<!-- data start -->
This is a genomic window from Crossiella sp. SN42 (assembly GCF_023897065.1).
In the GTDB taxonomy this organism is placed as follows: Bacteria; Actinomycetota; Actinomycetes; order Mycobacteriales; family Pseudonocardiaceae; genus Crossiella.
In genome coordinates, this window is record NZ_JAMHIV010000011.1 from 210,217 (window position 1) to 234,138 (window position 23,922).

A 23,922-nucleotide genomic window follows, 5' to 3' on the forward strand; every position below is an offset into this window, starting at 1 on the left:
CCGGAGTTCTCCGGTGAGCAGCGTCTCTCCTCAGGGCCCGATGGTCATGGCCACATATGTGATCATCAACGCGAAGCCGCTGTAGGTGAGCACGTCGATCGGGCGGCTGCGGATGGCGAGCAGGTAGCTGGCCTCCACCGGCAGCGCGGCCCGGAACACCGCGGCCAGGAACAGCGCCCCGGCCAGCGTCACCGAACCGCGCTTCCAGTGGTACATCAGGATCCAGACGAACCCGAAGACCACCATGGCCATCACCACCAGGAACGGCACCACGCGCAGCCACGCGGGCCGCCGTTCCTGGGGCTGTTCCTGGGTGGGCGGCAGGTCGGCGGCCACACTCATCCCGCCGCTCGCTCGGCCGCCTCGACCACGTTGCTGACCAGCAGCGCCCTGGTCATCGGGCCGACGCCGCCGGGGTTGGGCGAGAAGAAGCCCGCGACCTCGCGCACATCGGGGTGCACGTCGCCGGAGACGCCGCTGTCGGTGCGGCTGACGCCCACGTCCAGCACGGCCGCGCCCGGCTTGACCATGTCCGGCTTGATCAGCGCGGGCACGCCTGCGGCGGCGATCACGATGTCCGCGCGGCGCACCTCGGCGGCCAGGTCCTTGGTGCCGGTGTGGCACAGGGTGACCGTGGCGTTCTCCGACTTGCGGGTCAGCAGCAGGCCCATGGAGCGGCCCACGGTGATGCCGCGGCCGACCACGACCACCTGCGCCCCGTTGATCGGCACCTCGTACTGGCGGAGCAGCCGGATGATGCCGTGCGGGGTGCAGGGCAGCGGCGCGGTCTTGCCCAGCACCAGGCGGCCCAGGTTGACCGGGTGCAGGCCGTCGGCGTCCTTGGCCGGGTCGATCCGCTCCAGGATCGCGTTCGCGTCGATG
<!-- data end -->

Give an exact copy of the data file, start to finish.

This is a genomic window from Crossiella sp. SN42 (assembly GCF_023897065.1).
In the GTDB taxonomy this organism is placed as follows: Bacteria; Actinomycetota; Actinomycetes; order Mycobacteriales; family Pseudonocardiaceae; genus Crossiella.
In genome coordinates, this window is record NZ_JAMHIV010000011.1 from 210,217 (window position 1) to 234,138 (window position 23,922).

A 23,922-nucleotide genomic window follows, 5' to 3' on the forward strand; every position below is an offset into this window, starting at 1 on the left:
CCGGAGTTCTCCGGTGAGCAGCGTCTCTCCTCAGGGCCCGATGGTCATGGCCACATATGTGATCATCAACGCGAAGCCGCTGTAGGTGAGCACGTCGATCGGGCGGCTGCGGATGGCGAGCAGGTAGCTGGCCTCCACCGGCAGCGCGGCCCGGAACACCGCGGCCAGGAACAGCGCCCCGGCCAGCGTCACCGAACCGCGCTTCCAGTGGTACATCAGGATCCAGACGAACCCGAAGACCACCATGGCCATCACCACCAGGAACGGCACCACGCGCAGCCACGCGGGCCGCCGTTCCTGGGGCTGTTCCTGGGTGGGCGGCAGGTCGGCGGCCACACTCATCCCGCCGCTCGCTCGGCCGCCTCGACCACGTTGCTGACCAGCAGCGCCCTGGTCATCGGGCCGACGCCGCCGGGGTTGGGCGAGAAGAAGCCCGCGACCTCGCGCACATCGGGGTGCACGTCGCCGGAGACGCCGCTGTCGGTGCGGCTGACGCCCACGTCCAGCACGGCCGCGCCCGGCTTGACCATGTCCGGCTTGATCAGCGCGGGCACGCCTGCGGCGGCGATCACGATGTCCGCGCGGCGCACCTCGGCGGCCAGGTCCTTGGTGCCGGTGTGGCACAGGGTGACCGTGGCGTTCTCCGACTTGCGGGTCAGCAGCAGGCCCATGGAGCGGCCCACGGTGATGCCGCGGCCGACCACGACCACCTGCGCCCCGTTGATCGGCACCTCGTACTGGCGGAGCAGCCGGATGATGCCGTGCGGGGTGCAGGGCAGCGGCGCGGTCTTGCCCAGCACCAGGCGGCCCAGGTTGACCGGGTGCAGGCCGTCGGCGTCCTTGGCCGGGTCGATCCGCTCCAGGATCGCGTTCGCGTCGATG